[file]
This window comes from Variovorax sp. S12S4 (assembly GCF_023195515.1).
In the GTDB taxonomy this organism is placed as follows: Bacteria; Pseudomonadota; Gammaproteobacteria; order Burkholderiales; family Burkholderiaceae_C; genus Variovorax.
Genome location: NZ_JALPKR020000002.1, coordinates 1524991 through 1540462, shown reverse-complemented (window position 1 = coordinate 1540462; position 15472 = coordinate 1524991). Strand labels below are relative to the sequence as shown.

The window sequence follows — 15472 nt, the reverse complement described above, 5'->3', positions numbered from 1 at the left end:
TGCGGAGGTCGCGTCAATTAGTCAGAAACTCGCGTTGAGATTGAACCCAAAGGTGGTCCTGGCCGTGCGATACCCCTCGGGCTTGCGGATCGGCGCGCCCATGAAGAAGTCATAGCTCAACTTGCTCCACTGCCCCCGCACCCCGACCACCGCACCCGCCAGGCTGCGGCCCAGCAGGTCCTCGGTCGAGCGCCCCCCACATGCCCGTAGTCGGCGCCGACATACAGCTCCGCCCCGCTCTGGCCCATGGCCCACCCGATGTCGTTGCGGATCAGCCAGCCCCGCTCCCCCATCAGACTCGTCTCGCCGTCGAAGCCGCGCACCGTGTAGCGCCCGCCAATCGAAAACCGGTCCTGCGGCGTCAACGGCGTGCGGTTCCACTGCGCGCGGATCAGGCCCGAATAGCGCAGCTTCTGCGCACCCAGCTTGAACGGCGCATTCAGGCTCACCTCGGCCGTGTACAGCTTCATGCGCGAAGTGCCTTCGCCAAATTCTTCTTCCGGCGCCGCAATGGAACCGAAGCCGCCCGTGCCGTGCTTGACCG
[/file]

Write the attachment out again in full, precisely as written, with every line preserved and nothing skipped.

This window comes from Variovorax sp. S12S4 (assembly GCF_023195515.1).
In the GTDB taxonomy this organism is placed as follows: Bacteria; Pseudomonadota; Gammaproteobacteria; order Burkholderiales; family Burkholderiaceae_C; genus Variovorax.
Genome location: NZ_JALPKR020000002.1, coordinates 1524991 through 1540462, shown reverse-complemented (window position 1 = coordinate 1540462; position 15472 = coordinate 1524991). Strand labels below are relative to the sequence as shown.

The window sequence follows — 15472 nt, the reverse complement described above, 5'->3', positions numbered from 1 at the left end:
TGCGGAGGTCGCGTCAATTAGTCAGAAACTCGCGTTGAGATTGAACCCAAAGGTGGTCCTGGCCGTGCGATACCCCTCGGGCTTGCGGATCGGCGCGCCCATGAAGAAGTCATAGCTCAACTTGCTCCACTGCCCCCGCACCCCGACCACCGCACCCGCCAGGCTGCGGCCCAGCAGGTCCTCGGTCGAGCGCCCCCCACATGCCCGTAGTCGGCGCCGACATACAGCTCCGCCCCGCTCTGGCCCATGGCCCACCCGATGTCGTTGCGGATCAGCCAGCCCCGCTCCCCCATCAGACTCGTCTCGCCGTCGAAGCCGCGCACCGTGTAGCGCCCGCCAATCGAAAACCGGTCCTGCGGCGTCAACGGCGTGCGGTTCCACTGCGCGCGGATCAGGCCCGAATAGCGCAGCTTCTGCGCACCCAGCTTGAACGGCGCATTCAGGCTCACCTCGGCCGTGTACAGCTTCATGCGCGAAGTGCCTTCGCCAAATTCTTCTTCCGGCGCCGCAATGGAACCGAAGCCGCCCGTGCCGTGCTTGACCG